In a study last week researchers at Ben-Gurion University of the Negev have highlighted how the development of mono-sex prawns could increase the aquaculture yield whilst reducing the spread of the second most devasting parasitic disease: schistosomiasis. Additionally, in a triple whammy the sterility of a single-sex population negates the ecological risk of the crustacean […]

4 September 2019

Queering the Genome – Are We Ready?

It has been less than a week since the landmark study into the genetics of same-sex sexual behaviour first broke and sparked debate across the twitterverse. There has been much disagreement amongst the scientific and LGBTQ+ communities alike, regarding whether this research should have been conducted at all. Conversely, many have praised the study for […]

3 September 2019

Gene That Promotes Natural Short Sleep Identified

The gene that controls how much sleep a person needs to feel fully rested has been identified by researchers. Back in 2009 the researchers led by Ying-Hui Fu, PhD, discovered that those with a mutation in their DEC2 gene averaged 6.25 hours sleep per night, compared to 8.06 hours in those without the mutation. 10 […]

3 September 2019

Data-Driven Drug Development – Early Bird for D4 Europe Expires This Week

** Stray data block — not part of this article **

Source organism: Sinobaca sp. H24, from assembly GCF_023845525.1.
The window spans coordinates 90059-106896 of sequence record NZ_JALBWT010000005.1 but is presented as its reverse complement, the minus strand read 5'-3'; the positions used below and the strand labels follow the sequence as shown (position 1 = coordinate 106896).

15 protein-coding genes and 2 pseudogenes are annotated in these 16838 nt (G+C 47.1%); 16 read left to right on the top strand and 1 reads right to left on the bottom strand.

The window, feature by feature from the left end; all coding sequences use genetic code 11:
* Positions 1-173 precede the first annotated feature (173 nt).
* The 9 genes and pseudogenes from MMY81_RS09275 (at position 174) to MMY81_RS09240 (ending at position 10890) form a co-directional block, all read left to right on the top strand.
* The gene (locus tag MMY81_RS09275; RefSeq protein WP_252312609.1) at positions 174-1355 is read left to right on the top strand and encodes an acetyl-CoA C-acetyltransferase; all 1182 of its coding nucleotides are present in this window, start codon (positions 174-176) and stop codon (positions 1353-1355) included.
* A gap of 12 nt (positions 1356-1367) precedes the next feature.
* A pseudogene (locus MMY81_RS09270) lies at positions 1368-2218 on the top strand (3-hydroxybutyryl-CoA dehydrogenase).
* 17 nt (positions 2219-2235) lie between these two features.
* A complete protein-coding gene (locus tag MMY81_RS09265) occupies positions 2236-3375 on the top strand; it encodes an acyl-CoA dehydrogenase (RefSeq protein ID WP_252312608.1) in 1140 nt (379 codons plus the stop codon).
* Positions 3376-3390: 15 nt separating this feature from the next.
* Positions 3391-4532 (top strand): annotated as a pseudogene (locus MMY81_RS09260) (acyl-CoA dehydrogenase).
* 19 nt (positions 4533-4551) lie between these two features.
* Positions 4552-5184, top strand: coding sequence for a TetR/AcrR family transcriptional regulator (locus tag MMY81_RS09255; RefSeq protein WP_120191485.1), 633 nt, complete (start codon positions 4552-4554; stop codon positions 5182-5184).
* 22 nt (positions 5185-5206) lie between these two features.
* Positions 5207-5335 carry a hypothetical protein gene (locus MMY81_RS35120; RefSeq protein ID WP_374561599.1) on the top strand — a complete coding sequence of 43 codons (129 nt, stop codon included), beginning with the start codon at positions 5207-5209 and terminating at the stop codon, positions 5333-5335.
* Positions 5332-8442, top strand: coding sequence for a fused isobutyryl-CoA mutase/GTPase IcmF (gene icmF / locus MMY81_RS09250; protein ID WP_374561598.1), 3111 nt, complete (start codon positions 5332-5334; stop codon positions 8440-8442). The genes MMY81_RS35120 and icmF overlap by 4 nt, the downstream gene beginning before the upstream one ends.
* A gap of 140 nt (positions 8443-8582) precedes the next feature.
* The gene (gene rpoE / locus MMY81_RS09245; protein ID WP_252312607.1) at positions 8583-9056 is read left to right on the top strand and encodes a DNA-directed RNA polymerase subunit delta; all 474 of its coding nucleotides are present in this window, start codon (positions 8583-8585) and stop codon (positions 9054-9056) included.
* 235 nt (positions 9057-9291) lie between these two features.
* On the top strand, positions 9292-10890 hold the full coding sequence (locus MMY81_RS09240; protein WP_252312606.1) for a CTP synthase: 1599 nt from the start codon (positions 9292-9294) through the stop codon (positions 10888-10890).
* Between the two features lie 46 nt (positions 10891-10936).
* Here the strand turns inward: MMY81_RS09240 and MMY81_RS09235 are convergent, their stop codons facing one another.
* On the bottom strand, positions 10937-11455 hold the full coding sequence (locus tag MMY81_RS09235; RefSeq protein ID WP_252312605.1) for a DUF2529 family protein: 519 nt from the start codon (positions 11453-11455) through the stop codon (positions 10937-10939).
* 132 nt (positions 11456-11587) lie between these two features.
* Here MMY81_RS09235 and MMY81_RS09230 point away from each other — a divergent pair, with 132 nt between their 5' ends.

The early bird rate for our next event D4 (Data-Driven Drug Development) Europe expires this Friday, the only event where attendees will receive data, evidence and case studies from the world’s leading minds in pharma. This meeting is designed specifically to cater for senior people in pharma, combining strategic insights of value to IT/R&D leaders, […]

3 September 2019

Advances in Improving HDR Efficiency for CRISPR Experiments

Despite vast progress in leveraging the CRISPR-Cas9 system for genome manipulation, bottlenecks still remain. Overcoming these bottlenecks is critical to ensure the efficacy of this technology in a clinical context. Several engineering approaches involve inducing a double -stranded break (DSB) to introduce new mutations, which are then repaired by the endogenous cellular machinery. The two […]